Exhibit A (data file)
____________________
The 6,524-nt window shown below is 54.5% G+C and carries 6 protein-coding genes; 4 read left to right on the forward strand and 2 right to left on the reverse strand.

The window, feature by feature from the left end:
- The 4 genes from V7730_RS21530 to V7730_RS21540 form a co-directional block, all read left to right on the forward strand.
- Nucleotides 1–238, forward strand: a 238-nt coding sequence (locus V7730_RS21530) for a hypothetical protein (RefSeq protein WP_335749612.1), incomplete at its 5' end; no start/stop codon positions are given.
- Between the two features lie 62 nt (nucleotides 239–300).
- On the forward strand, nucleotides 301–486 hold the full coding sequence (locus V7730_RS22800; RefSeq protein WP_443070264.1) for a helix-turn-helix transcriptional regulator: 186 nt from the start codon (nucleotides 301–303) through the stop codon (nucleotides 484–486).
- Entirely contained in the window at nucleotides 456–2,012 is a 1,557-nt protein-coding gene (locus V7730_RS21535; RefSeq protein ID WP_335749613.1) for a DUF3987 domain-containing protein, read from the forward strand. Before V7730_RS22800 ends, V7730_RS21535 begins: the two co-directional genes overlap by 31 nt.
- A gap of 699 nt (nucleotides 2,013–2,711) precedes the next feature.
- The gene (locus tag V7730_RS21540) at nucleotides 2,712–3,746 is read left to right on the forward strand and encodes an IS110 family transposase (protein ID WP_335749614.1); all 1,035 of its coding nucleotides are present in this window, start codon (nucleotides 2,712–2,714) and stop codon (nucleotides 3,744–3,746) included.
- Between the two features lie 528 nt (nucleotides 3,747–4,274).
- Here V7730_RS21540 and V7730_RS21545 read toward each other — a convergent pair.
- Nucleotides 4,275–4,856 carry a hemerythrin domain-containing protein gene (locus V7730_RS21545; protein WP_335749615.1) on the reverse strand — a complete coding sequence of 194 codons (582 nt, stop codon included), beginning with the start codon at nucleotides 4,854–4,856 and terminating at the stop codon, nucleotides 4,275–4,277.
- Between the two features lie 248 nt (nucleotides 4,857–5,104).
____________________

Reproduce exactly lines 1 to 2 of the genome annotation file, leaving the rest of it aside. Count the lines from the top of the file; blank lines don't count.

The 6,524-nt window shown below is 54.5% G+C and carries 6 protein-coding genes; 4 read left to right on the forward strand and 2 right to left on the reverse strand.

The window, feature by feature from the left end: